The Wounds of Jesus
know about the Passion and Death of Jesus primarily through the four gospels.
Each of them dwells on certain details of that great story. John's Gospel,
more than the others, finds the wounds that Jesus receives on the cross
particularly significant. In the tragic events that take place on Calvary
they are among the unlikely signs that reveal the mystery of the Word
The Gospel of John turns quickly from Jesus' trial before Pilate -- who questions him extensively about his kingdom -- to Calvary where he is crucified with two others. There it focuses on a small symbolic group of individuals: Mary, the mother of Jesus, the disciple whom he loved, and a few others who stand beneath the cross that bears "the King of the Jews." A gentile soldier joins them.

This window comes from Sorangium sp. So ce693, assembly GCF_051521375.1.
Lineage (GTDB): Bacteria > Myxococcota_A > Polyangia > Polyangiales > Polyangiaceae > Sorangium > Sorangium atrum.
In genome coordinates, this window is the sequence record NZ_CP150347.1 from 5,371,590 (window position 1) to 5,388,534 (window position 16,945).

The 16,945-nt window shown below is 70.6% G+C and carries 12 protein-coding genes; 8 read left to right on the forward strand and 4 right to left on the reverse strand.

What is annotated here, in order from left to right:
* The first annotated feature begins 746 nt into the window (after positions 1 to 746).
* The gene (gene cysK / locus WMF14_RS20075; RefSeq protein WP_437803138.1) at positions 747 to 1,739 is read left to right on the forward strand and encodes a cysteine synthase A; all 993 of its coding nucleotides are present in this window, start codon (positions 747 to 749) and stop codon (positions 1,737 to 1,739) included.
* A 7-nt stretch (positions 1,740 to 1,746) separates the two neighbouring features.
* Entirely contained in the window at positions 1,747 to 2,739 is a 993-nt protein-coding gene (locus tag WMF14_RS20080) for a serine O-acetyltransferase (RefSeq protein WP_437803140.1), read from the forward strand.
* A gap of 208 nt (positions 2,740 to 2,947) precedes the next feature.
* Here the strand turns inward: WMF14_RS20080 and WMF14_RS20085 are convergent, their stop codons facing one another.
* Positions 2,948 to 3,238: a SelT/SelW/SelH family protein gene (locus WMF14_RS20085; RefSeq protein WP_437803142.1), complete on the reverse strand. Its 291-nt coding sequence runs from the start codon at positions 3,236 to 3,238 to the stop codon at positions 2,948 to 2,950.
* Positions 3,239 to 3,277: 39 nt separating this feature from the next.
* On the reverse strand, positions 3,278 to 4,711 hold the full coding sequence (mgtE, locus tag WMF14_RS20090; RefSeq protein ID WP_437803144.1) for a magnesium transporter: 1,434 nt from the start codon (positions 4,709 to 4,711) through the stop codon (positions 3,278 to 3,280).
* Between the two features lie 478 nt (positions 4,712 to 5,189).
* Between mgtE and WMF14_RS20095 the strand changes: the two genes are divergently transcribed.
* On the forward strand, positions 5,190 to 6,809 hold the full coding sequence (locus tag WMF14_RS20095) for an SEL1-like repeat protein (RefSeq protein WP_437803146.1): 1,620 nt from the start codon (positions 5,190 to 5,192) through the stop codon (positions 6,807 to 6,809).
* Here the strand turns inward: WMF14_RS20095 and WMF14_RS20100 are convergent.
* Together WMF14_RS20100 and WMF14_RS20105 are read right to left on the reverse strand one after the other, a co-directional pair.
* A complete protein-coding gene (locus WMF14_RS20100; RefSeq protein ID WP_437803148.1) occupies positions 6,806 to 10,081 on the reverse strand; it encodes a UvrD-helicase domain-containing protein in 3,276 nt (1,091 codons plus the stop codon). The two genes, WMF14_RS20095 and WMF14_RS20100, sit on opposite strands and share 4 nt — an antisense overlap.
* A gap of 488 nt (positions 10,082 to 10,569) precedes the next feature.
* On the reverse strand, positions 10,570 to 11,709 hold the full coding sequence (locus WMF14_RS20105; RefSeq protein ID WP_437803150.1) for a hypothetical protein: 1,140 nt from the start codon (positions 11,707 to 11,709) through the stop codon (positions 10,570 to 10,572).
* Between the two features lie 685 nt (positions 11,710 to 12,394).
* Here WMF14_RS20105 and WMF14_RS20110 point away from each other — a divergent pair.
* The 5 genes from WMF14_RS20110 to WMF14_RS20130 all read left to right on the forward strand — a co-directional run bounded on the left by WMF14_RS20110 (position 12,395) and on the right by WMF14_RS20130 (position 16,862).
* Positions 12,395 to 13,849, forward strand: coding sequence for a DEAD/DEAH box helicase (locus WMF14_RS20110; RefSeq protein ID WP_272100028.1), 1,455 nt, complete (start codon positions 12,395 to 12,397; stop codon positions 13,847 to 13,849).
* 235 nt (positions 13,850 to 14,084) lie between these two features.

Envisioned by John's Gospel, this group represent the "new Jerusalem," spoken of by the Prophet Zechariah: God "will pour out a spirit of compassion and supplication on the house of David and the inhabitants of Jerusalem so that when they look on the one whom they have pierced, they shall mourn for him, as one mourns for an only child, and weep bitterly over him, as one weeps over a firstborn." (Zechariah 11, 10; cf. John 19, 37)
This group receives a precious gift.
"It is finished!" Jesus declares as he dies. Then, he bows his head toward them as they mourn over him, and he pours out his spirit on them.
right: the wounds of Jesus, painting by Michael Moran, C.P.